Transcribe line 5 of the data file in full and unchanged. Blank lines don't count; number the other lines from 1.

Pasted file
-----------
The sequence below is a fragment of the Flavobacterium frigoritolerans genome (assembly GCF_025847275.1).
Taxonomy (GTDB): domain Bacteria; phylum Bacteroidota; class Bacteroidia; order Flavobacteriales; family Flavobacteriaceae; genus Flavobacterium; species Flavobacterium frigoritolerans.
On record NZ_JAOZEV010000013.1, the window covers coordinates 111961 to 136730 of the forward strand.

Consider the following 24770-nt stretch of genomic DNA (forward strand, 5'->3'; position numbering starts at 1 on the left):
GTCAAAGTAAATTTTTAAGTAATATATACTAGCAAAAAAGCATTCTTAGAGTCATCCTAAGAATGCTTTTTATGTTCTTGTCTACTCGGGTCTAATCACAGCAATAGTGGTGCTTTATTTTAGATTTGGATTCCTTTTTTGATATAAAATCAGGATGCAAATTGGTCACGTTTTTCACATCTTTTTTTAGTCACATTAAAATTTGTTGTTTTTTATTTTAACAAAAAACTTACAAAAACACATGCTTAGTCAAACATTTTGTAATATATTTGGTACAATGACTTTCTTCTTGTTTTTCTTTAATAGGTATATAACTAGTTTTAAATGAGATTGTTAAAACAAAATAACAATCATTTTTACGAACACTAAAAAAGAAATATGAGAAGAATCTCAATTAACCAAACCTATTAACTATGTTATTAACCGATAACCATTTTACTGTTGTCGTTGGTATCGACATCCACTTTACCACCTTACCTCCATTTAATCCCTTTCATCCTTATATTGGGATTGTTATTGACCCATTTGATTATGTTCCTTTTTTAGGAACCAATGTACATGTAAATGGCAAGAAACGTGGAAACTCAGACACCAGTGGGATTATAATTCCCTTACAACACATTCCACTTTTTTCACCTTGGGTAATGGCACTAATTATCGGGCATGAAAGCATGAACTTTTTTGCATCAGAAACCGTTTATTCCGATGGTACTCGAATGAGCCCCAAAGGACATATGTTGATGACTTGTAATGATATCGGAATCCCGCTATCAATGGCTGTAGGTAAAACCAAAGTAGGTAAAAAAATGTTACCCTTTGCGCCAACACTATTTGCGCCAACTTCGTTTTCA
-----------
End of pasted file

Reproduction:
GTCAAAGTAAATTTTTAAGTAATATATACTAGCAAAAAAGCATTCTTAGAGTCATCCTAAGAATGCTTTTTATGTTCTTGTCTACTCGGGTCTAATCACAGCAATAGTGGTGCTTTATTTTAGATTTGGATTCCTTTTTTGATATAAAATCAGGATGCAAATTGGTCACGTTTTTCACATCTTTTTTTAGTCACATTAAAATTTGTTGTTTTTTATTTTAACAAAAAACTTACAAAAACACATGCTTAGTCAAACATTTTGTAATATATTTGGTACAATGACTTTCTTCTTGTTTTTCTTTAATAGGTATATAACTAGTTTTAAATGAGATTGTTAAAACAAAATAACAATCATTTTTACGAACACTAAAAAAGAAATATGAGAAGAATCTCAATTAACCAAACCTATTAACTATGTTATTAACCGATAACCATTTTACTGTTGTCGTTGGTATCGACATCCACTTTACCACCTTACCTCCATTTAATCCCTTTCATCCTTATATTGGGATTGTTATTGACCCATTTGATTATGTTCCTTTTTTAGGAACCAATGTACATGTAAATGGCAAGAAACGTGGAAACTCAGACACCAGTGGGATTATAATTCCCTTACAACACATTCCACTTTTTTCACCTTGGGTAATGGCACTAATTATCGGGCATGAAAGCATGAACTTTTTTGCATCAGAAACCGTTTATTCCGATGGTACTCGAATGAGCCCCAAAGGACATATGTTGATGACTTGTAATGATATCGGAATCCCGCTATCAATGGCTGTAGGTAAAACCAAAGTAGGTAAAAAAATGTTACCCTTTGCGCCAACACTATTTGCGCCAACTTCGTTTTCA